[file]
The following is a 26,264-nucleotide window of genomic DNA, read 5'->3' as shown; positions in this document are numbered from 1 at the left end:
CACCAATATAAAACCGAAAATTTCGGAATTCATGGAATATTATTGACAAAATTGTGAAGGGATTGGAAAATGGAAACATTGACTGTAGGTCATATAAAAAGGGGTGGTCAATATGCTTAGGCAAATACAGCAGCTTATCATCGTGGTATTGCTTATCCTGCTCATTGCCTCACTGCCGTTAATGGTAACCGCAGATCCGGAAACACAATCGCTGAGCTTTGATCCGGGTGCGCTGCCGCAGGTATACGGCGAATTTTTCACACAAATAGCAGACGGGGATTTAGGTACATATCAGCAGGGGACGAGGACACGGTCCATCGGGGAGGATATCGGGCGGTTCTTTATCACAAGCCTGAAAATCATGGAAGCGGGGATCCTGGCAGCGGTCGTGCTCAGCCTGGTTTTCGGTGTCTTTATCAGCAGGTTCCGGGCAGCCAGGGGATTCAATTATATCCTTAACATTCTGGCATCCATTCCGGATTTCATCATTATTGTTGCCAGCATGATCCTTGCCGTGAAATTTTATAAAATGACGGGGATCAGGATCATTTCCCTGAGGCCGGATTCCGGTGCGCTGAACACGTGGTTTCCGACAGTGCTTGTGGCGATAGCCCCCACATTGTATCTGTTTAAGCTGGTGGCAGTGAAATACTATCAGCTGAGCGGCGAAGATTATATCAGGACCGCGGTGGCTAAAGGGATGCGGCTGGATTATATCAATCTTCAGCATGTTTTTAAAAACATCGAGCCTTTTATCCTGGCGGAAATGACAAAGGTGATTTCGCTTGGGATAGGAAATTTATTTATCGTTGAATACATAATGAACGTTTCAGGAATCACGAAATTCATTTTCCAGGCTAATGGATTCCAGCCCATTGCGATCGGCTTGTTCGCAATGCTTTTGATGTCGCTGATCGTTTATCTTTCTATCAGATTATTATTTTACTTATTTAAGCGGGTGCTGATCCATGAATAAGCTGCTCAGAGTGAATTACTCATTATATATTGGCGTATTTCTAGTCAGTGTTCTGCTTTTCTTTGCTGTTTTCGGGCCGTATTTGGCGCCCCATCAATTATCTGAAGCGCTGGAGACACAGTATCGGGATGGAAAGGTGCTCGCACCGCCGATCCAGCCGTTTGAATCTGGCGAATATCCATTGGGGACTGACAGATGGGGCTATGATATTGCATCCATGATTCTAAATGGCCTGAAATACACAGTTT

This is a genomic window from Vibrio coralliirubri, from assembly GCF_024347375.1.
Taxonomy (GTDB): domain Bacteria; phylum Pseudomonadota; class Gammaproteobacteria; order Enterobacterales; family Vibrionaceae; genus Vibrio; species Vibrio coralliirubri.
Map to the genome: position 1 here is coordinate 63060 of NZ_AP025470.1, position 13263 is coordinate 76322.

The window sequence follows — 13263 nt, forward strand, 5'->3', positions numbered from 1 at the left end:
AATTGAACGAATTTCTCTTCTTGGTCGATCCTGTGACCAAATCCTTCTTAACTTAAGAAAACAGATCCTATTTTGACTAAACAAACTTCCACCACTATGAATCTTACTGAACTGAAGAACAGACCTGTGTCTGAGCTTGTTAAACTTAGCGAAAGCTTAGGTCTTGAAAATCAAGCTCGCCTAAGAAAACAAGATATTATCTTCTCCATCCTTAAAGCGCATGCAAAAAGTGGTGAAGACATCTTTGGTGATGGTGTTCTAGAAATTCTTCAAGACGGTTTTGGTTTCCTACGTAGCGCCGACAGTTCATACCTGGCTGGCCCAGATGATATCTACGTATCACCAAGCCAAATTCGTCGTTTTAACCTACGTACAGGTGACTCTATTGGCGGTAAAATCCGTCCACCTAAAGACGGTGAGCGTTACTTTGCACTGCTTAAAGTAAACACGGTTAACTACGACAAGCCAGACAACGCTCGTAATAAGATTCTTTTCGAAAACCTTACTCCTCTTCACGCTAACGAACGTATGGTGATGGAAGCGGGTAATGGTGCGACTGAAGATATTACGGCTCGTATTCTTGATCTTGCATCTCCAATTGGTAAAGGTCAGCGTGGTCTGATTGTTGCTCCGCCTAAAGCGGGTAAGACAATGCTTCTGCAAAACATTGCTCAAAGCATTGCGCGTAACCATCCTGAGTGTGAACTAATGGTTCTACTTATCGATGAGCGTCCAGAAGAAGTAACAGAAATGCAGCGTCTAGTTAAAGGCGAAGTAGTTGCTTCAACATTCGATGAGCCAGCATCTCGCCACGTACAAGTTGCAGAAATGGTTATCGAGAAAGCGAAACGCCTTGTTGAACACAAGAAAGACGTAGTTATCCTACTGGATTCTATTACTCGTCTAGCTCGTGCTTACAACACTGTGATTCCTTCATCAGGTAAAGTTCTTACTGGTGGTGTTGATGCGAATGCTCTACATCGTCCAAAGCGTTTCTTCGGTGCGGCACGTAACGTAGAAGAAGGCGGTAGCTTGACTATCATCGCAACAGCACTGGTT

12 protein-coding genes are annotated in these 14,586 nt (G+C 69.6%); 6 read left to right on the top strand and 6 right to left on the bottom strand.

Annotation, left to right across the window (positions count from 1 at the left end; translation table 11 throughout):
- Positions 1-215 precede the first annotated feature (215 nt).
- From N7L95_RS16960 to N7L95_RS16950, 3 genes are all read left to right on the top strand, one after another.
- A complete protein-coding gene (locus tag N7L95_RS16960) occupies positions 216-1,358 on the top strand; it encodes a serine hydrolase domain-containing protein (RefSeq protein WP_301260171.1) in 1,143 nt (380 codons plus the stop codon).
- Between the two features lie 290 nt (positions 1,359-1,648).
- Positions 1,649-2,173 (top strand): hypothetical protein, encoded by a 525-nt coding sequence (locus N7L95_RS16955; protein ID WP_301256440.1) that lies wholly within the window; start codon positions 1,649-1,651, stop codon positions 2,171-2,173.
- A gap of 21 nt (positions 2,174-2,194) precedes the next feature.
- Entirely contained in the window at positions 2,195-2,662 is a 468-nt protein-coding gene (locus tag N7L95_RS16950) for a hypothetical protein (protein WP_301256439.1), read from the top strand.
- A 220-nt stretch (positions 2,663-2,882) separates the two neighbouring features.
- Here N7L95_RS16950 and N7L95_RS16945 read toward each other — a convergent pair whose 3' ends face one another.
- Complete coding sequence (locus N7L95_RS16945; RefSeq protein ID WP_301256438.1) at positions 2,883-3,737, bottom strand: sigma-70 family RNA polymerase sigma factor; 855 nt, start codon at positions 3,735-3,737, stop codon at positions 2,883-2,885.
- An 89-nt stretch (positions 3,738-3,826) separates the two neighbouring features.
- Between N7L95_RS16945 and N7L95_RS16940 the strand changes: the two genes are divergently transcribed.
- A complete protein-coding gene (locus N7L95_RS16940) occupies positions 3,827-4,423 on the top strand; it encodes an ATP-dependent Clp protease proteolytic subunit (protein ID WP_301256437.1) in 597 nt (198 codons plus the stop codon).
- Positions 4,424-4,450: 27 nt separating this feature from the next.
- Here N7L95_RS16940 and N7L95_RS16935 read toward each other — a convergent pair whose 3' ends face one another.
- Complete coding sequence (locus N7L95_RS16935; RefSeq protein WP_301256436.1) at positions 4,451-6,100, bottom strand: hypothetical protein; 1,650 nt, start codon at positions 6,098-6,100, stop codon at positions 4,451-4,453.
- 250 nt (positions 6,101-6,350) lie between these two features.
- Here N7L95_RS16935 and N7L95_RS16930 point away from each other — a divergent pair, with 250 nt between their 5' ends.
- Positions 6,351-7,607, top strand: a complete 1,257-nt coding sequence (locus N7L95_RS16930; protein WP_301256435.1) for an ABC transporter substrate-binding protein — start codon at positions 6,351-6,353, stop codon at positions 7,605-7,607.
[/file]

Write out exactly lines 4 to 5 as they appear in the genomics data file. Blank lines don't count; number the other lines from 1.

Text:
Taxonomy (GTDB): domain Bacteria; phylum Pseudomonadota; class Gammaproteobacteria; order Enterobacterales; family Vibrionaceae; genus Vibrio; species Vibrio coralliirubri.
Map to the genome: position 1 here is coordinate 63060 of NZ_AP025470.1, position 13263 is coordinate 76322.